Since arriving last Friday, I've already done and seen so much it would seem I've been in Buenos Aires for a lifetime. That's the thing about cities-they swallow you whole and digest you at warp speed. My memory of the past week is a blur of images--of palm trees, sunshine, clean white and red brick, tree-lined avenues and silhouetted crowds in smoky bars. Most nights I dream in Spanish, waking up in a hot sweat. When I'm sleepless I sit by my bedroom window listening to the whir of the ceiling fan and the echoing sirens, staring out at the geometric shapes of the high-rises in my barrio. By day, the city is distinctly itself. But at night, it's transformed into a glittering metropolis: crowds of people sitting at cafés, brightly lights, tiny cars weaving in and out of the endless traffic. It could be any city anywhere.
So far, I've visited the Recoleta Cemetery, seen the National Museum de Bellas Artes, visited Boca and San Telmo, and of course toured Plaza de Mayo, home of la Casa Rosa, the national Cathedral, and the history of political upheaval in Argentina. One memorable afternoon I went down to Almagro in search of an elusive libreria, but ended up sitting in the park watching skaters. And of course I've started classes already-five hours a day of español. And I've eaten my fair share of empanadas and carnitas and helado and dulce de leche.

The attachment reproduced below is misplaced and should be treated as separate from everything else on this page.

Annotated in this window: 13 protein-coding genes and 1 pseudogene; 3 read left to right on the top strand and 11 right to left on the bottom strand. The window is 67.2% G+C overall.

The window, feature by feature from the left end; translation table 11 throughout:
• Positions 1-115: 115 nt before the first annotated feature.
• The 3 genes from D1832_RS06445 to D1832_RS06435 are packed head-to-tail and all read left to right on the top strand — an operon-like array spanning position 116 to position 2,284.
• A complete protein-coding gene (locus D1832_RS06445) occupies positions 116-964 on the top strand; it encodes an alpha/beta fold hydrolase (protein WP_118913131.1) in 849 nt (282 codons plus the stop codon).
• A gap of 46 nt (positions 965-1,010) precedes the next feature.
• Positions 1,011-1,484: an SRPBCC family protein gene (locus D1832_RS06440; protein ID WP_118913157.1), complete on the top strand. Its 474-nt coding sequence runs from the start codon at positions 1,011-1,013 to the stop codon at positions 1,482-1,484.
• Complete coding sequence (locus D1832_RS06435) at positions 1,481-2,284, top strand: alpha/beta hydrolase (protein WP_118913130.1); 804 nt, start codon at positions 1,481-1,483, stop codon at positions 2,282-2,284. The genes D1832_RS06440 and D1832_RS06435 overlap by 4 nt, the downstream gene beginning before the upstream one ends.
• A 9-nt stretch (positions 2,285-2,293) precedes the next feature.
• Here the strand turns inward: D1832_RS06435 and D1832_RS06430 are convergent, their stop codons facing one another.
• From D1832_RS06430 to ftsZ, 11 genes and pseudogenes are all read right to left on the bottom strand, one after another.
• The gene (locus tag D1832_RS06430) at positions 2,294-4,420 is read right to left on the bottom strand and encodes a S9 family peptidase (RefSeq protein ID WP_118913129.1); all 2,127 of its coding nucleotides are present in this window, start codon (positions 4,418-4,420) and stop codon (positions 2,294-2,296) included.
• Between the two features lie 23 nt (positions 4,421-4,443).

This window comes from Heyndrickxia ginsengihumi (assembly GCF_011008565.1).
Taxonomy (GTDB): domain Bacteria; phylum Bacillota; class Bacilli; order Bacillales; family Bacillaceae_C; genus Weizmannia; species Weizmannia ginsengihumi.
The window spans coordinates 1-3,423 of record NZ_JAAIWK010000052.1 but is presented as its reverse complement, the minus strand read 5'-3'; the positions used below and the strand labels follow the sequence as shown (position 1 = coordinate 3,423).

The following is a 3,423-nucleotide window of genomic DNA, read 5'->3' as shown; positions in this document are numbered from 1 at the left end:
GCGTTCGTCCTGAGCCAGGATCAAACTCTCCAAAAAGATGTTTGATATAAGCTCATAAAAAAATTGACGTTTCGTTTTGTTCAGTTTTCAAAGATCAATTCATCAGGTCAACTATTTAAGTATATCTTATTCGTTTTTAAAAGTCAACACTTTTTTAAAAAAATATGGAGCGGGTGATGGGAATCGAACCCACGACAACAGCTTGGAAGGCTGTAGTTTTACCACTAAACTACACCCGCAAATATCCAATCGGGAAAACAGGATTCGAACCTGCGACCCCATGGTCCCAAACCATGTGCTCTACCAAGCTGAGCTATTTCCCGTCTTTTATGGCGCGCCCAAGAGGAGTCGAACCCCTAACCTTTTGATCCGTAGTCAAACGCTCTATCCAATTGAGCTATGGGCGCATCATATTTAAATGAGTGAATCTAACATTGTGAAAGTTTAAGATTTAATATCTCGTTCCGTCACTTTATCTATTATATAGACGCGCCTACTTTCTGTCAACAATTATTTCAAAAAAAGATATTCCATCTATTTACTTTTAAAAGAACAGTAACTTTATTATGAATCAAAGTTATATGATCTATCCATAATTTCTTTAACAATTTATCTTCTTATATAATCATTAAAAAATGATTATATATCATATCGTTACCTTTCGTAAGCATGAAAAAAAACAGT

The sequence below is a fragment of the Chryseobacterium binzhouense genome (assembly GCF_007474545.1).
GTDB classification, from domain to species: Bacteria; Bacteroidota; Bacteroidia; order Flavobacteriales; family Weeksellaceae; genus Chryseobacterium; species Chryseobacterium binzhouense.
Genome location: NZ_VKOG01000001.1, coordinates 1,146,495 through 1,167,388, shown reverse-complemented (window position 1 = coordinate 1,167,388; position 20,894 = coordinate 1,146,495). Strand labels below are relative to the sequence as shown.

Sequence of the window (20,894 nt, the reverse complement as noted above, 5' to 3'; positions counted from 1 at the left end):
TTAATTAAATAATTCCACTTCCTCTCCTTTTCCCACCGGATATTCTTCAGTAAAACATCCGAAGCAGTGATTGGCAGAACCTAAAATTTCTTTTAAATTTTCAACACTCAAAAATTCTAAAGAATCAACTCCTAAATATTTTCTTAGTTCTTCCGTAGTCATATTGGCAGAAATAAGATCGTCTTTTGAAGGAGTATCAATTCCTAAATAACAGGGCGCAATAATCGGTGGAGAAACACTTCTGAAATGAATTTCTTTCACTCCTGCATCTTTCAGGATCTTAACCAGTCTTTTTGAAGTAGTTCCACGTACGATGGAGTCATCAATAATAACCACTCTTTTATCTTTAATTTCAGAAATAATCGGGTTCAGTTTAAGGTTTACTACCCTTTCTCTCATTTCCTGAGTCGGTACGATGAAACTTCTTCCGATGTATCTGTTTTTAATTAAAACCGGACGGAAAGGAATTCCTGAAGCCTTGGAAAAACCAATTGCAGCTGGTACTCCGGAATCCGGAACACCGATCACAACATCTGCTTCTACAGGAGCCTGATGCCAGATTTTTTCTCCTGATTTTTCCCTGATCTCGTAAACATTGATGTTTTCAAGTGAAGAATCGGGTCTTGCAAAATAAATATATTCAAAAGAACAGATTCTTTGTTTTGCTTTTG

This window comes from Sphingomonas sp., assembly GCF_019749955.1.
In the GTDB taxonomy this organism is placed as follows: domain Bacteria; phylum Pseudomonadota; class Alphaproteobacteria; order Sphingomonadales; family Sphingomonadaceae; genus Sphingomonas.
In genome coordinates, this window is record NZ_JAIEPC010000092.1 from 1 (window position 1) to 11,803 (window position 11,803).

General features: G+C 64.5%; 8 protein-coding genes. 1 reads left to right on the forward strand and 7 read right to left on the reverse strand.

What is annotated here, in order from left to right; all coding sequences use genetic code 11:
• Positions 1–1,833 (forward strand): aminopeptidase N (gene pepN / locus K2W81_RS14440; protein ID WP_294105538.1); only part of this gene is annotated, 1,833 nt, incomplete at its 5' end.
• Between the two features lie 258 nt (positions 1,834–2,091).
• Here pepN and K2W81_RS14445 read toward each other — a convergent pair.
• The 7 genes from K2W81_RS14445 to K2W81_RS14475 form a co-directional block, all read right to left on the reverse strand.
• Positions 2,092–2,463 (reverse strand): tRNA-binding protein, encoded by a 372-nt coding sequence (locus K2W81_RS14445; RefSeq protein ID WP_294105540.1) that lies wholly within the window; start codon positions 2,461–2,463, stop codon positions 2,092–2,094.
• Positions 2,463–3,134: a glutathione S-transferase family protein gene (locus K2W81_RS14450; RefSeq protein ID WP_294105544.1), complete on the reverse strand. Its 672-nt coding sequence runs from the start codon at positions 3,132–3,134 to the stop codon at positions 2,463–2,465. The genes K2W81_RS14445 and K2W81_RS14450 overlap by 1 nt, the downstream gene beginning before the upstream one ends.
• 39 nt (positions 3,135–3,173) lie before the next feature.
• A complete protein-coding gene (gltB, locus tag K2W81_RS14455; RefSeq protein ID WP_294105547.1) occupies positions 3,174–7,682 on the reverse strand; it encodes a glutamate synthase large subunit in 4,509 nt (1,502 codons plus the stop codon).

I live in Belgrano, a very nice barrio (neighborhood) in the northern part of the city. My host "mom" is Graciela, a retired lady with two-grown up kids, a love of gardening, and a cat named Renado (Reni), who she says is her "boyfriend." As crazy as I am about cats, I couldn't believe my luck. Anyway, Graciela and I eat dinner together every night (around ten) and we watch telenovelas and the news. She always explains to me what's happening in simpler terms. We speak Castellano (one of the Argentinean dialects), and she asks me about my boyfriend, my family, and the like. And of course corrects my awful grammar. Give it another week, she says, and you'll catch on.